"I think we're going to try do things that will help us not only in this coming season but obviously identify players that can help us next year and the year after that, so we continue to build a young group of players," he said. "We're not where we want to be but I do think there is a lot of potential to move that process along as we acquire talent and build this team with an idea that not just we want to do everything for this current season but we also want to lay the groundwork to build it for the next two or three years."
With that in mind, here's a look at some of the free agents to watch, and that the Jets will be watching and discussing when the league-wide negotiating period opens on Monday at noon:
QB Kirk Cousins (Redskins) - He's their No. 1 target, and they are going to go after him big - like with a deal that includes perhaps as much as $60 million up front in the first year, and maybe $90 million plus in the first three. There are two keys to Cousins' deal: How much of the deal will be guaranteed? And is he already locked into the Vikings? A ton of NFL people think nothing will keep him from Minnesota, but the Jets will try.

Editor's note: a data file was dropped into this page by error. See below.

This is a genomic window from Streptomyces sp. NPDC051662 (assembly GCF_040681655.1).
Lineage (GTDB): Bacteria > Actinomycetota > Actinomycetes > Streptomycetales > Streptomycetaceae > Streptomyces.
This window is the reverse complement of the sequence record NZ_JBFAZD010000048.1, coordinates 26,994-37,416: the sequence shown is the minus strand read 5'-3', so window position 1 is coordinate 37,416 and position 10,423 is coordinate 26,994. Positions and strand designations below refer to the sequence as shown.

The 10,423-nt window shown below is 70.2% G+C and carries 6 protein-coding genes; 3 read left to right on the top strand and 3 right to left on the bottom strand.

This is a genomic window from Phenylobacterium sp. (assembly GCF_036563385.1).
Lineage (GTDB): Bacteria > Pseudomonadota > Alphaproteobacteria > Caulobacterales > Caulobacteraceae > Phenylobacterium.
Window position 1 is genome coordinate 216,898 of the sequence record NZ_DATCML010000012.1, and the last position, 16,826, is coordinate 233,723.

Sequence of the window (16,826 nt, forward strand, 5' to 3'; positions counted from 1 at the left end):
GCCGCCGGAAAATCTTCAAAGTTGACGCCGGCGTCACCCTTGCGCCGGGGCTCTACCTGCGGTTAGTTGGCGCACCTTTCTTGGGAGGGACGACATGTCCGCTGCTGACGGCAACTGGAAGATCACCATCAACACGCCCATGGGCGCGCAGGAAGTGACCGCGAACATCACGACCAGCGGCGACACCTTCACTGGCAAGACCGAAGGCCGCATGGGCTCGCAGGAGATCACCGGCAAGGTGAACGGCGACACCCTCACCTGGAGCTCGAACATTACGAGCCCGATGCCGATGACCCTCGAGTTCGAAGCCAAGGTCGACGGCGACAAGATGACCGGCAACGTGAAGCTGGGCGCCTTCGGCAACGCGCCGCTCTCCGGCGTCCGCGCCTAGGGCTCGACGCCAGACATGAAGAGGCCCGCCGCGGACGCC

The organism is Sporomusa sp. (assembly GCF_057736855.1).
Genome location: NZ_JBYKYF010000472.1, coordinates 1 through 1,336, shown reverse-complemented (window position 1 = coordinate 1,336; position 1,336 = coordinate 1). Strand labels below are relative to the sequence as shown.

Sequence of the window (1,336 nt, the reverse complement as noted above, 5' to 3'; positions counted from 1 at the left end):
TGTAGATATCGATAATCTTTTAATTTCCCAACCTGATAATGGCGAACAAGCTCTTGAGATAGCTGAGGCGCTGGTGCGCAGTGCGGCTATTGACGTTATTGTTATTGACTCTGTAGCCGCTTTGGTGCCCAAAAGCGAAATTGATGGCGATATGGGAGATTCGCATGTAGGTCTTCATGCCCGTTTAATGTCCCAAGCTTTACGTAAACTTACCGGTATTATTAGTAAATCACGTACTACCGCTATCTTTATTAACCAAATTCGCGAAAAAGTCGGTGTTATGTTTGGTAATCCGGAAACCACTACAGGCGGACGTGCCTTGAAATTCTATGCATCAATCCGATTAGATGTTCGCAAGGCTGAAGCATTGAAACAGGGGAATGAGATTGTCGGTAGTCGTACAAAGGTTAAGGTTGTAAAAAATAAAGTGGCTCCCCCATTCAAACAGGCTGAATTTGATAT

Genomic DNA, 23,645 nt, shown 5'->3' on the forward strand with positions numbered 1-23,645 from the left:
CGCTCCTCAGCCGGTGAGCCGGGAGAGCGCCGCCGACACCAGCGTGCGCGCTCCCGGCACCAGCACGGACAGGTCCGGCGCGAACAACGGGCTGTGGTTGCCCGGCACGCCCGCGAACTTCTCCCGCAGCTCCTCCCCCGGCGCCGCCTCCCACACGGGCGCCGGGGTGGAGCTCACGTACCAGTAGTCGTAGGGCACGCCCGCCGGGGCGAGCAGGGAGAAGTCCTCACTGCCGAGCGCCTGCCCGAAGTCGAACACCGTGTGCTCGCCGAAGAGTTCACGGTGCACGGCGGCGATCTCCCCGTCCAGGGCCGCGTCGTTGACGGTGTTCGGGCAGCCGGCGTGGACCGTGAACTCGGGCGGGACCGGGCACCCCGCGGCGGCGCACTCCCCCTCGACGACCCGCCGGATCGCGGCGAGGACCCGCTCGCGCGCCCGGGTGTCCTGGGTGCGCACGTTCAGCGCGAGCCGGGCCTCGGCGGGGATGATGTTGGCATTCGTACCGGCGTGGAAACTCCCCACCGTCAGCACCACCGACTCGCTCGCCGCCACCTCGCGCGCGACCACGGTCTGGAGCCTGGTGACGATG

QB Teddy Bridgewater (Vikings) - They don't love the free-agent options if Cousins is off the board, but the 25-year-old Bridgewater is intriguing. Yes, he's still trying to make his way back from a devastating injury that cost him the last two seasons. But if he can make it back, he's an outstanding talent who seemed on his way to being a star, and he's young and much less expensive. He'll be worth a shot.